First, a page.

The House Rules Committee advanced the debt ceiling bill to the floor Tuesday night, clearing a key hurdle as the legislation faces opposition from both Democrats and Republicans.

The panel voted 7-6 to adopt the rule — which governs debate on the legislation — with Republican Reps. Chip Roy (Texas) and Ralph Norman (S.C.) joining all Democrats in opposing the rule.

Adoption of the rule allows the debt limit bill to advance to the floor for debate and a vote Wednesday, just five days before the June 5 deadline. Treasury Secretary Janet Yellen has said the U.S. could default on its debts by that day if the borrowing limit is not raised.

It also marks a procedural victory for congressional leaders, who are working to rally support for the legislation ahead of Wednesday’s vote. A number of conservatives and some liberal House lawmakers have announced plans to vote against the bill, upping pressure on leaders to corral enough votes for the legislation to cross the finish line Wednesday.

The rule does not include any votes on amendments, according to Rules Committee Chairman Tom Cole (R-Okla.), despite dozens being submitted for consideration.

All eyes were on the Rules Committee on Tuesday as it considered the debt limit bill negotiated by President Biden and Speaker Kevin McCarthy (R-Calif.). The legislation would raise the debt ceiling for two years, bolster work requirements for federal public assistance programs and claw back billions of dollars in unspent COVID-19 funds, among other provisions.

The measure, however, has drawn ire from liberals and conservatives, including two Republicans who sit on the Rules Committee: Roy and Norman. Both lawmakers railed against the legislation during a Tuesday press conference, with Roy calling on his GOP colleagues to oppose the “bad bill” and Norman labeling it “un-American” and arguing it “defies conservatism.”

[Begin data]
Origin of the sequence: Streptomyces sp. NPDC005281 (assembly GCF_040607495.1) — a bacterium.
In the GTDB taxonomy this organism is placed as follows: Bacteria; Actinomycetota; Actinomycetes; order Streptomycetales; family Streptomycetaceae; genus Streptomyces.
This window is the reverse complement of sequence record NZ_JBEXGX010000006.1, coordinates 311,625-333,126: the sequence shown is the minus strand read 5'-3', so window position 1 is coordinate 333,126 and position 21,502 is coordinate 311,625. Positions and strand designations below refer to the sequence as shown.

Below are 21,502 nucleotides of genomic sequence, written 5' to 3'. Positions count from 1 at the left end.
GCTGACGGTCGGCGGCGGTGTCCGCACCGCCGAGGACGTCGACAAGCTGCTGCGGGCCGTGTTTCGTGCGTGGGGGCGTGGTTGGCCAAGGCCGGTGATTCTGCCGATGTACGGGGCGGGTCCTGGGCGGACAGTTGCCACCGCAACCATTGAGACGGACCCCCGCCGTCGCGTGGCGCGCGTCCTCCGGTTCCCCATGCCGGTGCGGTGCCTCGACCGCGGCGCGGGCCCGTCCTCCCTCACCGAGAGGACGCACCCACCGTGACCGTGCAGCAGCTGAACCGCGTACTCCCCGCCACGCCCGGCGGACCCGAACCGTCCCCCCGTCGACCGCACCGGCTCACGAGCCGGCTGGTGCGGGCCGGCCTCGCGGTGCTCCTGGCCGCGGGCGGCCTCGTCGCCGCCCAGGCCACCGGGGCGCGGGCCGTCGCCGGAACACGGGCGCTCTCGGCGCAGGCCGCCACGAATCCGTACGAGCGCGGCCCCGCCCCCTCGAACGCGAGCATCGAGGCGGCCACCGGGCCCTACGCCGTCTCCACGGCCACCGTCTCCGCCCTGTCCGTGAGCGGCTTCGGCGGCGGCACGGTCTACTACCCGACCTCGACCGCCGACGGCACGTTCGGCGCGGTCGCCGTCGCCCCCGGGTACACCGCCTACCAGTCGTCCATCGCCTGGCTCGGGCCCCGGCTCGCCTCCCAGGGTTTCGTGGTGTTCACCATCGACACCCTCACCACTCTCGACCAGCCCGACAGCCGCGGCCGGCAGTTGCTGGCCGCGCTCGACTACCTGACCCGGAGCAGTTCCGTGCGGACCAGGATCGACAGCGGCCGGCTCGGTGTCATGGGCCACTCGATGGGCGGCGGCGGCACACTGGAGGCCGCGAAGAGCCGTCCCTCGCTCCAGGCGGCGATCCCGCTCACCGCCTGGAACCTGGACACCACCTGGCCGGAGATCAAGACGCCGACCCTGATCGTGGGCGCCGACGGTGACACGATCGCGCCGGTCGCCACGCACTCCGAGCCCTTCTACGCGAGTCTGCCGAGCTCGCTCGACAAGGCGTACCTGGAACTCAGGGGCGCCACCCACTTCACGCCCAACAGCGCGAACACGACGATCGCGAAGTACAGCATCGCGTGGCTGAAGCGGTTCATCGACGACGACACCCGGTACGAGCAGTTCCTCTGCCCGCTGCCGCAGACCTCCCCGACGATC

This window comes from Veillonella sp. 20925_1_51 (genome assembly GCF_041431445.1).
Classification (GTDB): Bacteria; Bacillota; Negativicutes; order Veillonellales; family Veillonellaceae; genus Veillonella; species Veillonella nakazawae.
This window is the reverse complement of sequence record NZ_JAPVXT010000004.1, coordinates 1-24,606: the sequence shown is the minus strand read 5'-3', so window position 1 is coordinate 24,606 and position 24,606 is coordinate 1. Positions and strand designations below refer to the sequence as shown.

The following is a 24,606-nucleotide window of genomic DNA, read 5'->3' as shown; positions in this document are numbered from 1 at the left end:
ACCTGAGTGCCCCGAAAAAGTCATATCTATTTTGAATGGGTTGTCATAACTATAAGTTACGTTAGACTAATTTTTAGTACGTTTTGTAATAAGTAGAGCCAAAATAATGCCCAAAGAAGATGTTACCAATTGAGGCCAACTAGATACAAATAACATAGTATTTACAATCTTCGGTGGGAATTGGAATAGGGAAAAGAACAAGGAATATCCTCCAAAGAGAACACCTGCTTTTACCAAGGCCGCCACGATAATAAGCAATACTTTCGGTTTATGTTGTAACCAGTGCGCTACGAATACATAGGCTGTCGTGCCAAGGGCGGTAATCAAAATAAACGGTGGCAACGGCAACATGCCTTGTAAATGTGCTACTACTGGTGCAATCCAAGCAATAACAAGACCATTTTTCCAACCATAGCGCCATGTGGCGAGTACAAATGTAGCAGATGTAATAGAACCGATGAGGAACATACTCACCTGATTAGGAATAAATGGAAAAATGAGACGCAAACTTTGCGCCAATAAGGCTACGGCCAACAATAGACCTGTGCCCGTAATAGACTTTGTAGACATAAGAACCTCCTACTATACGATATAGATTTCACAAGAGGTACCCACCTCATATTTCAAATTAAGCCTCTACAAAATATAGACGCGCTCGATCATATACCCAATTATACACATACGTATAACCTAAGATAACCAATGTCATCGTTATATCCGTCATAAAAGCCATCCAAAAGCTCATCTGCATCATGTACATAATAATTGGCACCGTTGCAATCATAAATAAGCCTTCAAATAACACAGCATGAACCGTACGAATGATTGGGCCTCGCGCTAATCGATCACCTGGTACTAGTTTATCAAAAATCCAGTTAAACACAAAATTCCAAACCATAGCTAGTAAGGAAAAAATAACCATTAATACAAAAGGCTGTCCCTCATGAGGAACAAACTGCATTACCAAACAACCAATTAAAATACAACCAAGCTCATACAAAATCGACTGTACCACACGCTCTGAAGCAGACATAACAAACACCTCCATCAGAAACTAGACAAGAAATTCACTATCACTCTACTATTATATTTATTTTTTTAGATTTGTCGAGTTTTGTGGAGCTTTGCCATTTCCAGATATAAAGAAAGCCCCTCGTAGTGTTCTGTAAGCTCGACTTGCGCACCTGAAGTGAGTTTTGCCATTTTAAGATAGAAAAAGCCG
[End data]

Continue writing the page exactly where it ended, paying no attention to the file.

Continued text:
Ahead of Tuesday’s high-profile vote, questions loomed about whether Roy, Norman and a third conservative Republican — Rep. Thomas Massie (Ky.) — would attempt to block the debt limit bill from advancing to the floor by opposing the rule.

Votes in the Rules Committee typically fall along party lines, with the majority party supporting the rule and the minority party voting against it.

Norman on Tuesday said “if we can stop it there, I will stop it,” referring to the Rules Committee, and Roy on Sunday wrote on Twitter he’s “going to try” to stop the bill from clearing the House.

During Tuesday’s hearing, however, Massie said he planned to vote for the rule, virtually erasing any possibility of the bill being blocked from advancing to the floor.

Massie followed through with his statement during Tuesday evening’s vote when he supported the rule. He also told reporters he plans to vote for the bill when it comes to the floor Wednesday after announcing it in a closed-door GOP conference meeting minutes earlier.

“It’s because it cuts spending,” Massie told The Hill on Tuesday night when discussing his intent to support the bill.

“Nothing I’ve ever voted on has ever cut spending that’s passed that’s become law; this will,” he added.

During Tuesday’s Rules Committee hearing, Massie highlighted a provision in the debt limit bill that incentivizes Congress to pass 12 appropriations bills rather than relying on omnibus measures to fund the government. The provision threatens to cut government spending by one percent across the board if the measures are not approved by Jan. 1.

“There is one way in which I think this bill got better, and it is this 1 percent cut that we’re all agreeing to if we vote for this bill, Republicans and Democrat, come Jan. 1. If we haven’t done our homework, and if the Senate hasn’t done their homework, and if the president hasn’t signed those bills — so everybody is gonna be in this, responsible for the outcome,” Massie said.

Emily Brooks contributed. Updated at 9:54 p.m.